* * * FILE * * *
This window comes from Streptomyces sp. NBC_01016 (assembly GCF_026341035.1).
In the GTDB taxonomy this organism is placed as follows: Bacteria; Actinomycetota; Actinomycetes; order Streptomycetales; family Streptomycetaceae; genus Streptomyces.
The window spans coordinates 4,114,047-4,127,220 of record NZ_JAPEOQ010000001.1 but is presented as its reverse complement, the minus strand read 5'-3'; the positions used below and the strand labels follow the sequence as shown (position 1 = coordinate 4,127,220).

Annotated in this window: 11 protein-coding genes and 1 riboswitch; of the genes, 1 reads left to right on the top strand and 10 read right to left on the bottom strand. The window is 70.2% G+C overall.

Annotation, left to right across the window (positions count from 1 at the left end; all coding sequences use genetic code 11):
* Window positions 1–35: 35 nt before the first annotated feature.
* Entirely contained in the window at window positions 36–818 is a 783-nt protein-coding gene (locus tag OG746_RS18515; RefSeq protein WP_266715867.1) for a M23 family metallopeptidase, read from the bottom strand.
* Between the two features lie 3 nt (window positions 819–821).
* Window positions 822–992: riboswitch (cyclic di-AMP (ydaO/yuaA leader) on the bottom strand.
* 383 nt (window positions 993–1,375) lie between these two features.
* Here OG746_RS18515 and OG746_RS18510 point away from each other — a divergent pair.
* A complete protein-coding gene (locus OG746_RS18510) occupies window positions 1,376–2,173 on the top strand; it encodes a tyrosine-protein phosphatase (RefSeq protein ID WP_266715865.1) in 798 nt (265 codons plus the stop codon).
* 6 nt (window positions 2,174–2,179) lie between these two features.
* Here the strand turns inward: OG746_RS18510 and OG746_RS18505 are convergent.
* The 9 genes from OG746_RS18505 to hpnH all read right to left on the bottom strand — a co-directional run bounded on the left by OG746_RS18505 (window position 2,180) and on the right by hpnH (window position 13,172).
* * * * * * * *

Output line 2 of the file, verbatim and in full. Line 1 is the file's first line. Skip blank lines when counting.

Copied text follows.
In the GTDB taxonomy this organism is placed as follows: Bacteria; Actinomycetota; Actinomycetes; order Streptomycetales; family Streptomycetaceae; genus Streptomyces.